The eviction process

Part III – Contested Evictions

PArt III – By Trial or Stipulation


The Eviction Notice

tenant’s response


A tenant typically has five days to respond to a complaint (time may vary depending on process of service used).  If a tenant responds, it will be primarily done though an Answer.  Other possible responses from a tenant could be a motion to demur, to strike, or to quash service, but it is infrequent.  If a tenant cannot pay court fees, a request for a waiver can be filled out.



to bench or jury trial


If a tenant response to a complaint, the landlord should immediately request a bench trial.  (Generally, bench trials favor landlords and jury trials favor tenants.)  Tenants should never request a trial themselves, and should only counter request for a jury trial, to delay as much as possible.

  • Request/Counter Request to Set Case for Trial – Unlawful Detainer (form UD-150)


don’t settle, stipulate


At any time, the parties can agree to settle the eviction lawsuit.  Although settlements do not need court approval to be binding, it is good practice to use a court ordered stipulation instead.  In this way the court is involved during the enforcement phase, otherwise a new suit may be needed to be filed if either party does not perform as required (see, “Don’t Settle, Stipulate“).  Once a settlement or stipulation is fully performed, the landlord, or tenant, must request a dismissal of the lawsuit.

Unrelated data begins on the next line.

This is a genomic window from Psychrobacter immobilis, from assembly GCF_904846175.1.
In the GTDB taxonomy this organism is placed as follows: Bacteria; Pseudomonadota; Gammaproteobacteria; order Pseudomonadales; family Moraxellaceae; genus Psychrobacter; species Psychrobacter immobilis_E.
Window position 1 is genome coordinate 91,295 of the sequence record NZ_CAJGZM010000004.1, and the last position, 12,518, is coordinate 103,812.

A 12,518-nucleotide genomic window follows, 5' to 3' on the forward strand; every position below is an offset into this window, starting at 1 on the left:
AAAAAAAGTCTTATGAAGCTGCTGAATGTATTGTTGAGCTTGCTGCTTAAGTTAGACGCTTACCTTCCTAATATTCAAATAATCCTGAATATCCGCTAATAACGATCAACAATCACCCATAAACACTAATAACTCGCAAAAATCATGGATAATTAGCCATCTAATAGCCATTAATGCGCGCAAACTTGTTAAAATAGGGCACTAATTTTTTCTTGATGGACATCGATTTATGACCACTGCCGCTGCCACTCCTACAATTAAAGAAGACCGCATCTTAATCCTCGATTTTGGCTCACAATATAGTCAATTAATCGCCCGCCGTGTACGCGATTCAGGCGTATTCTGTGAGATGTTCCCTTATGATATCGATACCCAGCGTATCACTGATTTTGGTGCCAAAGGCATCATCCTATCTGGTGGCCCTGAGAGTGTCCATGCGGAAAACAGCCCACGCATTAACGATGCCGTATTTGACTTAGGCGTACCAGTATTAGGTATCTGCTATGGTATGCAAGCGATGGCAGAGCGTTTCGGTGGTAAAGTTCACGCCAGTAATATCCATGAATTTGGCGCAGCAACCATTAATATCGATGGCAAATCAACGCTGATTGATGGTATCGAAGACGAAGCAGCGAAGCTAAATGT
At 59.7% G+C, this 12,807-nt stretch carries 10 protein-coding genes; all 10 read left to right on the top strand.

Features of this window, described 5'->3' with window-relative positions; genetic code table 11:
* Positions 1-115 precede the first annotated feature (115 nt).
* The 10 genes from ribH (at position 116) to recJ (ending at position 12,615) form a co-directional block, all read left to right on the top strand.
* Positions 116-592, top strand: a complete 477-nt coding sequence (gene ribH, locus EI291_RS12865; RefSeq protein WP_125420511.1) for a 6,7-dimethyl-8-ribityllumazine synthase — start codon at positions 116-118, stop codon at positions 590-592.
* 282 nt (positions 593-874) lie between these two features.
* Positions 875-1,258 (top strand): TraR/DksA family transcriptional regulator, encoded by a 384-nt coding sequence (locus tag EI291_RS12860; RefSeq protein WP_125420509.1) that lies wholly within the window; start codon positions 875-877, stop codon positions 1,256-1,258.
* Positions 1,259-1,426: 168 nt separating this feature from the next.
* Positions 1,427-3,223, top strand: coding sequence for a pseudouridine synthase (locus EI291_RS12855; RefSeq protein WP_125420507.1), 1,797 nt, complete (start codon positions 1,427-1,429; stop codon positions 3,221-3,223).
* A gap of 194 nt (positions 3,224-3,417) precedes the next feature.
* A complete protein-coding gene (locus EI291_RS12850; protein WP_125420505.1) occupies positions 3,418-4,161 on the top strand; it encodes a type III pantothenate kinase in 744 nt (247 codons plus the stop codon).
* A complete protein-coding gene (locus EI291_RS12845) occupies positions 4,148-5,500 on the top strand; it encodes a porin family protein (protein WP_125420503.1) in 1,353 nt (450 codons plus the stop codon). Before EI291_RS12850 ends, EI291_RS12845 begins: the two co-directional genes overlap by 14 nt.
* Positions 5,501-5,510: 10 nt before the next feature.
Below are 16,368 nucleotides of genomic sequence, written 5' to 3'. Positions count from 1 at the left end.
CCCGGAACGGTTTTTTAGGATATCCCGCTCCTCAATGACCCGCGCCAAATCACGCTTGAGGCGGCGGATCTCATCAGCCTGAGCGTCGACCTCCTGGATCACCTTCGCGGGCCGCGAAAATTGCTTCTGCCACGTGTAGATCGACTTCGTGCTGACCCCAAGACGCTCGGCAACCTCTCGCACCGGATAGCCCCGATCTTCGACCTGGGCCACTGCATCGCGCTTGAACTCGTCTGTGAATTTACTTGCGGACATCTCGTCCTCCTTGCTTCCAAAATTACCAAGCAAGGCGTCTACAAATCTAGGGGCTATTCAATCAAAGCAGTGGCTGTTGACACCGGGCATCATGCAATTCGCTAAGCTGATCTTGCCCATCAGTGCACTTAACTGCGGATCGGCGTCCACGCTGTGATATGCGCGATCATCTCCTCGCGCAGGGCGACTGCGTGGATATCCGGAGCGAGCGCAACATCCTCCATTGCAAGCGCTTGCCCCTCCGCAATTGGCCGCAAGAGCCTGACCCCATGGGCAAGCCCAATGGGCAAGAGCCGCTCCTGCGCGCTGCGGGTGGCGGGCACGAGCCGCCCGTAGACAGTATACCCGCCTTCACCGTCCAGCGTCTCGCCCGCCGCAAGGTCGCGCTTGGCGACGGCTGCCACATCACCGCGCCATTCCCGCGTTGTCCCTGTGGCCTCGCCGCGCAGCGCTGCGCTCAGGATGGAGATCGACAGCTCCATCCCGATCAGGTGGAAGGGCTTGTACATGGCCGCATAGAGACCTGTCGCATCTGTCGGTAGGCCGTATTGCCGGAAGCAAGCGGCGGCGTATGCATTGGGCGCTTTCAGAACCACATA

trial preparations


If there is no settlement during the pre-trial phase, a trial will happen.  As with most trial, there are a lot of potential issues that a landlord may not be prepared for, and it would be prudent to hire an attorney at this stage.  Possible issues: affirmative defenses (i.e., habitability, discrimination), pre-trial discovery motions, §998 settlement offer, bench or jury trial, insurance policy issues, and possible bankruptcy filing.

  • Call Attorney for Legal Advice
  • Form Interrogatories – Unlawful Detainer (form UD-106)


<—- Part II – Default Judgment —- Part IV – Sheriff’s Lockout —->

The Eviction Process

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